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Revision as of 12:52, 17 April 2013 by Gyurman (talk | contribs) (Configuration)
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WvDial is a Point-to-Point Protocol dialer: it dials a modem and starts pppd in order to connect to the Internet.


When WvDial starts, it first loads its configuration from /etc/wvdial.conf and ~/.wvdialrc . If /etc/wvdial.conf is not present, the easiest way to create it is to use the provided configuration utility wvdialconf.

wvdialconf /etc/wvdial.conf

It helps in generating the configuration file needed by WvDial. wvdialconf detects your modem, and fills in automatically the Modem, maximum Baud rate, and a good initialization string (Init options) and generates or updates the WvDial configuration file (/etc/wvdial.conf) based on this information.

It is safe to run wvdialconf if a configuration file already exists. In that case, only the Modem, Baud, Init, and Init2 options are changed in the [Dialer Defaults] section, and only if autodetection is successful.

Note: Wvdialconf does not automatically fill in your login information. You need to edit /etc/wvdial.conf and specify the phone number, login name, and password of your internet account in order for WvDial to work.

After you have filled in your login information, wvdial ought to work. You can move to the next section. However for providers of USB modems that require a specific Init string and user/password combination, mkwvconf-git in AUR can help generate a wvdial configuration (based on the mobile-broadband-provider-info-git package).

A typical /etc/wvdial.conf looks like this after manual configuration:

[Dialer Defaults]
Init1 = ATZ
Init2 = ATQ0 V1 E1 S0=0 &C1 &D2 +FCLASS=0
Modem Type = Analog Modem
ISDN = 0
Modem = /dev/ttyUSB2
Baud = 9600

[Dialer thenet]
Phone = *99***1#
Username = thenetuser
Password = thenetpw
; Username = 9180****** (If your provider use without Username)
; Password = 9180****** (If your provider use without Password)
Stupid Mode = 1
Baud = 460800
Init3 = AT+CGDCONT=1,"IP","apn.thenet.net"

[Dialer mypin]
Init4 = AT+CPIN=1234

Using wvdial

There are a few different ways of giving regular users the ability to use wvdial to dial a ppp connection. This document describes three different ways, each of them differ in difficulty to set up and the implication on security.

wvdial is to be run as root with the following command:

# wvdial <section>

Leave <section> blank if you have not added a section or if /etc/wvdial.conf is auto-generated.

# wvdial

Using suid

This is arguable the easiest setup but has major impact on system security since it means that every user can run wvdial as root. Please consider using one of the other solutions instead.

As normal users cannot use wvdial to dial a ppp connection by default, change permissions:

# chmod u+s /usr/bin/wvdial

You should see the following permissions:

# ls -l /usr/bin/wvdial
-rwsr-xr-x  1 root root 114368 2005-12-07 19:21 /usr/bin/wvdial

Using a dialout group

Another, slightly more secure way is to set up a group called dialout (call the group as prefered) and give members of this group permission to run wvdial as root.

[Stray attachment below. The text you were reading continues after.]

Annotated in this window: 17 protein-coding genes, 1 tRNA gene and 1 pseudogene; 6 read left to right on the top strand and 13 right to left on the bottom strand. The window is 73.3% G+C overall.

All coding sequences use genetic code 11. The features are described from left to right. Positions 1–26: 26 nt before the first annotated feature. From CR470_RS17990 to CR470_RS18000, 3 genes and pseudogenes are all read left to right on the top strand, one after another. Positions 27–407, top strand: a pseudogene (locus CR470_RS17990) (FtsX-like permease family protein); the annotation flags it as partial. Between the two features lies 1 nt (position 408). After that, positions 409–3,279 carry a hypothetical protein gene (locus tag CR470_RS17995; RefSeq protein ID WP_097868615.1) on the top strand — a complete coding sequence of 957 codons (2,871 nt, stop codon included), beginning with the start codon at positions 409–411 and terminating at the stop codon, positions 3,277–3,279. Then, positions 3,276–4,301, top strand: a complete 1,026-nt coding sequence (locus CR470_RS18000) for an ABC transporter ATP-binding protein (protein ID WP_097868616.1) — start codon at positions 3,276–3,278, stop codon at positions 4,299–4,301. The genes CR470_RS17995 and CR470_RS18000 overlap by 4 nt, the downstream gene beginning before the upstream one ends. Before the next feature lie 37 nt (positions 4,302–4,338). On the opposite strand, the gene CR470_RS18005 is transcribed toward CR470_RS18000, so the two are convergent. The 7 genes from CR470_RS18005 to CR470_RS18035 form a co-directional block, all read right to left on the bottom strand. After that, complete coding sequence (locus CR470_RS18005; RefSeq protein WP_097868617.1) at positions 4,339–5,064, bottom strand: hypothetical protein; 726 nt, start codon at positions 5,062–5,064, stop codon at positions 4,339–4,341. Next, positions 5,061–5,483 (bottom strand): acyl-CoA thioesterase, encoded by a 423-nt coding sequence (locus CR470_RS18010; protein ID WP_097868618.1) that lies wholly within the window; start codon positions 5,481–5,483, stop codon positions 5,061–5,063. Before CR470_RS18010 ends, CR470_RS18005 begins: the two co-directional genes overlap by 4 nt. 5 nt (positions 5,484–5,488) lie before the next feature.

First create the group and add the users to it:

# groupadd dialout
# gpasswd -a username dialout
Note: You need to logout and log back in for the current user's group list to be updated.

Then set the group and adjust the permissions on wvdial:

# chgrp dialout /usr/bin/wvdial
# chmod u+s,o= /usr/bin/wvdial

The files should have the following permissions:

$ ls -l /usr/bin/wvdial
-rwsr-x---  1 root dialout 114368 2005-12-07 19:21 /usr/bin/wvdial

Using sudo

See main article: sudo

sudo arguably offers the most secure option to allow regular users to establish dial-up connections using wvdial. It can be used to give permission both on a per-user and group basis. Another benefit of using sudo is that it is only needed to do the setup once; both previous solutions will be "undone" when a new package of wvdial is installed.

Use visudo to edit the file /etc/sudoers:

# visudo

To give a specific user permission to run wvdial as root, add the following line (changing the username):

username localhost = /usr/bin/wvdial

To give all members of a group (dialout in this case) the same permission:

%dialout localhost = /usr/bin/wvdial

If ip addr shows a pppd entry, it means that the session is ready.

Tips and Tricks

The following are applicable to USB modems.

Low connection speed

Someone claims that the connection speed under linux is lower than Windows. https://bbs.archlinux.org/viewtopic.php?id=111513

A short summary for possible solutions which are not fully verified. In most of conditions, the low speed is caused by bad receiver signals and too many people in cell. But you still could use the following method to try to improve the connection speed.

QoS parameter

AT+CGEQMIN and AT+CGEQREQ command could used to set the Qos command. And also it should be possible to used to decrease and limit the connect speed. Add the following Init command in /etc/wvdial.conf.

Init6 = AT+CGEQMIN=1,4,64,640,64,640
Init7 = AT+CGEQREQ=1,4,64,640,64,640

Baud parameter

Baud parameter in /etc/wvdial.conf could be used to increase the connection speed.

Baud = 460800

It is advisable to see the baud rate set by the official modem application under Windows.

Auto Reconnect

If wvdial randomly drops connection you can use script below.

#! /bin/bash
   while : ; do
       sleep 10
) &